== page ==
By Cassi Greenlee
When leaving for Nice in August, I knew that I would make some friends while abroad. What I didn’t know was that I would make best friends.
Nice was not a large city, therefore, all my close friends lived only a few minutes walk away. Whenever I needed someone to talk to, to watch Glee with, to study with, to cook for, to eat with, to sun on the beach with… I never had to go very far. When I returned home people often asked, “Did you get homesick?” and I had to answer honestly “not really” because after a while Nice became my home and I knew the people I would really be missing would be the other international students I met there.
In my previous blog posts I wrote about the places I visited, the things I did and who was with me. Those people, the ones who were with me through the glamourous days of traveling and the not so glamourous nights of studying, were the people I found most difficult to say goodbye to.
Stephanie, my American friend who was always there to watch Glee with me on Wednesdays and feed me her personal supply of JIF peanut butter, was the first person I said goodbye to. I took her to the train station with all of her luggage and waited with her until her train to Paris left. While sitting in the station next to her I realized that our goodbye might be the easiest of them all. Stephanie was the best friend I had in Nice and I realized that it would not be the last time I saw her. We chatted about Christmas and the things we would do when we got home, never acknowledging that we would never be able to live 0.3 miles apart again. Eventually I got up to leave, we hugged, and I began to make my way home from the train station. It didn’t take long to miss her.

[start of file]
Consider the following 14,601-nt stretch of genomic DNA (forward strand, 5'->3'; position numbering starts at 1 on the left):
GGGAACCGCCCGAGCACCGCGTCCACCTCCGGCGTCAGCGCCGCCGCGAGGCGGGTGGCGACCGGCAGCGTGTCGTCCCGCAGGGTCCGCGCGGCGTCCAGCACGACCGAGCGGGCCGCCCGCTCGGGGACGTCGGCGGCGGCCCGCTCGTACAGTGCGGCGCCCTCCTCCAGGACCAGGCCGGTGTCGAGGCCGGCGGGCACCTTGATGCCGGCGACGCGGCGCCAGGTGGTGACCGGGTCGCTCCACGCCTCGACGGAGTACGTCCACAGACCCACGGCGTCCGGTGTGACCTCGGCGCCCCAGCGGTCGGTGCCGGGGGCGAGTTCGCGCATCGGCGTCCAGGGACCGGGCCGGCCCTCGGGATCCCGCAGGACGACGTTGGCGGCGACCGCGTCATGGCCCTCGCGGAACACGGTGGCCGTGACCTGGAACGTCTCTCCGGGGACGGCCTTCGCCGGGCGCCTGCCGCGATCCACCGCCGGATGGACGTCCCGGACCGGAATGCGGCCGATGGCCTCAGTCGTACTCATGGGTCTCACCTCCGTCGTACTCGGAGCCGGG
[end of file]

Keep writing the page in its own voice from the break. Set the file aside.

Two people I knew I would also miss were my musical friends from Algeria. They were both musicians and impressive guitar players. On one of my last nights in Nice, they escorted me home by playing guitar and serenading me as we walked through the streets. It was one of those magical moments that feels as if it belongs in a movie but instead is happening in real life. They were two very special people that were harder to say goodbye to because I had my doubts as to whether or not I would ever get to see them again.
My last goodbye was a doozy. The “Spanish Armada,” our Spanish friends who lived together, were hosting a final party at their apartment. Even though I was tired from finals and looked like a disaster from cleaning and packing all day, I knew I couldn’t sneak out of town without saying goodbye to the last of the IPAG students and friends. I had no idea how hard it would be. As soon as I started saying my goodbyes the tears really started flowing. I had met so many amazing people while abroad, many of them I knew I wouldn’t be able to see again. Then my roommates (the people who had been through the good, the bad and the ugly with me) started to cry and before I knew it, it seemed like everyone was hugging and crying. Javier gathered everyone around the three people who were leaving the next morning and the group gave a toast to each person leaving. It was very touching but did not help at all with the crying. After the party, I somberly walked home to my apartment.
Saying goodbye wasn’t easy but now I have something to look forward to — traveling back to Europe to see all of the people who were so vital in making my study abroad experience the best four months of my life.